Recruiting a developer in France [SERIES 1/4] – The Interview


A job interview is a scary thing. A lot hangs in the balance for both parties. The goal should be to thoroughly learn about this person, and see if they are a good fit for the job position, and also for your company, and for your team.

This is a guest post by Wessel Kooyman. In 2001, Wessel founded Cole Street, a web and mobile development company that specializes in startups. Wessel is also a mentor at DojoBoost, a startup accelerator in Paris.
A job interview is a scary thing. A lot hangs in the balance for both parties. The goal should be to thoroughly learn about this person, and see if they are a good fit for the job position, and also for your company, and for your team. Here are four criteria you can use to assess a candidate.

  1. Relevant Skills: If your position is a PHP developer, we want to know if this person can develop in PHP. You can have that skill through either experience, or training, or both.
  2. Relevant Experience: If the position is for a PHP developer that has experience with Drupal (a common PHP based CMS), let’s see how much experience the developer has not only with PHP in general, but also with Drupal.
  3. Domain Knowledge: If your company is the next best thing in stamp collecting online (“we’re the eBay of stamps”), then does this person have any experience with stamp collecting? Or with online exchanges? It’s not a must, but a developer with relevant domain knowledge can be a major bonus.
  4. Communication Skills: This is a complicated issue with developers. In an ideal world, all developers would be great communicators. However, if you require that for all your developers, you’re excluding probably 80% of the labor pool. So figure out if your developer position requires good communication. If the developer is managed by another technical guy who’s a good communicator (like your CTO), then communication skills may not be very important. If the developer will have to work extensively with your other departments, or even worse, your clients, then it’s essential.

Step One: Get Them Comfortable

People give their best interview when they are not nervous and tense. So we should make every effort to put people at ease. I do this by trying to be friendly (ask people about their weekend/dog/kids) before I start the interview. If you like sports, that’s a great icebreaker too if it’s a guy.
Then, start by introducing yourself, your company, and the position the person is applying to. Do this in one or two minutes.
I always spend 10-15 minutes before the interview obsessing over the CV, so that I know already what the person is trying to sell. Now, everyone inflates their CV, which is OK. We want to eliminate the big lies.
I start with the person’s life timeline. Starting with the beginning of the CV (usually college/university), I ask about the school itself, pretending not to know the school at all. This gives the person an opportunity to relax, because I’m asking the easiest question in the world, which is both easy to answer, and you can’t really lose any points by talking about your school. So I aim to fill the first 10 minutes going through school(s), any jobs, internships, then all the jobs that came after that, all the way up to the present. So in my head, I am establishing a clear picture of this person’s life, while looking for any suspicious gaps.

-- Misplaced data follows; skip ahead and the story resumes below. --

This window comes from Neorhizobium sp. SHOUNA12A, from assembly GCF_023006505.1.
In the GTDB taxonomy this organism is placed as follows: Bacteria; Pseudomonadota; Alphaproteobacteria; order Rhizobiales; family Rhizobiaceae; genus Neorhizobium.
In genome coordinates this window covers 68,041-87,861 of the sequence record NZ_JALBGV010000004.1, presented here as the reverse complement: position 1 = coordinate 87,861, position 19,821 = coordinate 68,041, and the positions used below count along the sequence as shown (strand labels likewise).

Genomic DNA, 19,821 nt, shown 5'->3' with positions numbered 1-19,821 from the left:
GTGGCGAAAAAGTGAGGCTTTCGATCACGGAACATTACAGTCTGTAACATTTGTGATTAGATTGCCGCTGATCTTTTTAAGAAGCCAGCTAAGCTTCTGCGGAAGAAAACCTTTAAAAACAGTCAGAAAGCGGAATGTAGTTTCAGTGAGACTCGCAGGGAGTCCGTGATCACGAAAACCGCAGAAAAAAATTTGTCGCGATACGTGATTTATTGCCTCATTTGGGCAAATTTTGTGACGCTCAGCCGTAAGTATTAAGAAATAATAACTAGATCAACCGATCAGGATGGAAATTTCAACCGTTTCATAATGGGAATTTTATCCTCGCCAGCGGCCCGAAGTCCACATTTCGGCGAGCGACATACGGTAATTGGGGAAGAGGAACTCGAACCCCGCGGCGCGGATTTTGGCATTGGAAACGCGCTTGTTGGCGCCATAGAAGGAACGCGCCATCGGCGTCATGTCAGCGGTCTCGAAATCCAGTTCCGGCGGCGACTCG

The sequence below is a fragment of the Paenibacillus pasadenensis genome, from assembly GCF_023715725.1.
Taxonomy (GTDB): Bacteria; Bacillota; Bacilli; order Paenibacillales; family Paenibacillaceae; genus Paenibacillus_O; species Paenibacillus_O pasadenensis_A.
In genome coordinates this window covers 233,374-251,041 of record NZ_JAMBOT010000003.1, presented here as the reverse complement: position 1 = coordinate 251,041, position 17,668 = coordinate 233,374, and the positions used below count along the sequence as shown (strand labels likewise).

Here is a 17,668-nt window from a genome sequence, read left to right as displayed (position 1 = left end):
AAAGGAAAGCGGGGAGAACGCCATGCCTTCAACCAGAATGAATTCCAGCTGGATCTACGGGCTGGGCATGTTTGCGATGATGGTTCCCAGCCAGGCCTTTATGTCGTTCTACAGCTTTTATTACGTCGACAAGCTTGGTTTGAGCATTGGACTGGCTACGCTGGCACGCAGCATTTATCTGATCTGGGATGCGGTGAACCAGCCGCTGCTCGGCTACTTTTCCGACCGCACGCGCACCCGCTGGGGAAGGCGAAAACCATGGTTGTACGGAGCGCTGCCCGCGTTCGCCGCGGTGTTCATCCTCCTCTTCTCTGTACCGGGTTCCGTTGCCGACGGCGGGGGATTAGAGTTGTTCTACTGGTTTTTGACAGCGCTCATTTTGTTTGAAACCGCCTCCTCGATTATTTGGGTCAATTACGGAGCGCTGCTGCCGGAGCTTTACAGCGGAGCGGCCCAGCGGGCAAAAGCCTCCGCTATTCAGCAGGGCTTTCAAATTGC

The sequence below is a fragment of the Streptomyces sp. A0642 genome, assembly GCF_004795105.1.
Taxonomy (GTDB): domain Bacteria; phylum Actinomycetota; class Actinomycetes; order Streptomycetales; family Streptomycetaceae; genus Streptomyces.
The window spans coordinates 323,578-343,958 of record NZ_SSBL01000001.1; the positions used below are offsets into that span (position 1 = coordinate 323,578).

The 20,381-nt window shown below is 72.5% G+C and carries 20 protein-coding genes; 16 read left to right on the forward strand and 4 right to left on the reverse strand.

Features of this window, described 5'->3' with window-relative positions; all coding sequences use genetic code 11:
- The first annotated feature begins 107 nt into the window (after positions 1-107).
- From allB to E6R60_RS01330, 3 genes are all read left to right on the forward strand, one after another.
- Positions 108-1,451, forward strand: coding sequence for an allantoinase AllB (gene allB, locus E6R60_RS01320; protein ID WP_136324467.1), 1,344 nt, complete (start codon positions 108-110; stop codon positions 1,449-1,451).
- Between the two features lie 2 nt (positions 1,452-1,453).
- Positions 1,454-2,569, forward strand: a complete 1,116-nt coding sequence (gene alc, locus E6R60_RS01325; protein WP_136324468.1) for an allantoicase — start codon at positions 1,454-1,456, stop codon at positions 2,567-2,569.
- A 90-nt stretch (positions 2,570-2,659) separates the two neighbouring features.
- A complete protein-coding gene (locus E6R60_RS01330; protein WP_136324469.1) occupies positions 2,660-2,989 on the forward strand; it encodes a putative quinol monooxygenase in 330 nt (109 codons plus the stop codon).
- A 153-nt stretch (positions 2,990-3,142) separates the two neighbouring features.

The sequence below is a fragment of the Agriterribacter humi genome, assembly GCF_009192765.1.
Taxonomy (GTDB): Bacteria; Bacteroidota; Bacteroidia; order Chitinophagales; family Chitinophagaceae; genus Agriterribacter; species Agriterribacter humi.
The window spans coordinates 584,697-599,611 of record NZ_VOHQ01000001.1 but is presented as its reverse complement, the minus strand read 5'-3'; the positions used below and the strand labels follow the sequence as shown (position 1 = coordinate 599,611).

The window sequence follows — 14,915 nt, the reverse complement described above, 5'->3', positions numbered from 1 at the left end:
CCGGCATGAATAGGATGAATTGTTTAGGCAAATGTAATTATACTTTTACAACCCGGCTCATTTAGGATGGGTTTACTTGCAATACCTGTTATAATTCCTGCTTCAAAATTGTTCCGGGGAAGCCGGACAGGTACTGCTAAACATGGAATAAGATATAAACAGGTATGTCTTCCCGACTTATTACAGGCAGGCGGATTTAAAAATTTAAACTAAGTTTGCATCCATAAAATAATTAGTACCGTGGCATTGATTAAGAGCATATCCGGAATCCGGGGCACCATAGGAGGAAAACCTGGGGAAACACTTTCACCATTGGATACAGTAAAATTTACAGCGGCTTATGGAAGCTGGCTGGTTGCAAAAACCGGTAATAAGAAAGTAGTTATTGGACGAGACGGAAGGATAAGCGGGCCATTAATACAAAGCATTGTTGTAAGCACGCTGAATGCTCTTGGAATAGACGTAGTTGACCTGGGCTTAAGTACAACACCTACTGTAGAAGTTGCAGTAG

People can have gaps in their CV. They will always try to cover these up. The causes can be very different – from drug abuse, unemployment (especially in France), sickness, laziness, failed relationships. Without trying to pry into their personal lives, try to get an idea of these gaps if you see them. Obviously the drug abuse is a red flag, and ‘I wanted to do nothing for 6 months and collect unemployment benefits’ is probably not a sign of a great work ethic.

Step Two: Drill Down on Experience

So after 10 minutes of effortless interviewing (you’re only asking simple questions inside their comfort zone), most people will now be much more relaxed. So now we can move on to the real questions. Also, if by now, the person is not yet relaxed, they won’t ever, so just be prepared to do the rest of the interview while they’re tense. It’s painful, and it hides the person’s real personality, but some people just can’t relax during a job interview.
So now we start talking about the actual skills required. If we stick with the PHP / Drupal example, we know from the timeline how much relevant experience there is. Zoom in on the most important/impressive job or project. Start asking details: What version of Drupal was used? (Research this beforehand, if you need to). How big was the team? Who managed the team? Was the site in production? How many users used it? What was the hosting situation? How was source control handled? Which bugtracker did you use? Were there any major problems? What were they? How were they resolved?
As you can tell, these questions are a lot tougher, and you will now either see the person warm up because he’s excited to be talking about something real and technical, or he’ll get intimidated because he now has to deliver and he overpromised.
So if the person gets too intimated, back off. Change the subject to another project, ask less detailed questions, and try to get the person back into their comfort zone.
If the person smiles and excitedly starts telling you all the details you asked for and more, then keep asking obviously! See how far you can go.

Step Three: Assess their Character & Communication Skills

Also, tech people often have big egos. First of all, if you have one yourself, take a deep breath and let go of it. You’re not there to impress the person with your awesome skills. You’ll just sound like an arrogant prick that no one wants to work for. So don’t get locked into a battle of who-knows-more. The second thing is, does the person have a big ego? If so, you have to decide if you can live with it. Some of the best developers are the bragging type, so you may not have any choice if you need a big talent. But there are also talented developers that don’t feel the need to show it off at every occasion. Get a feel for this person’s ego size now. Also, if your team already has a big ego developer, adding a second one can cause massive trouble.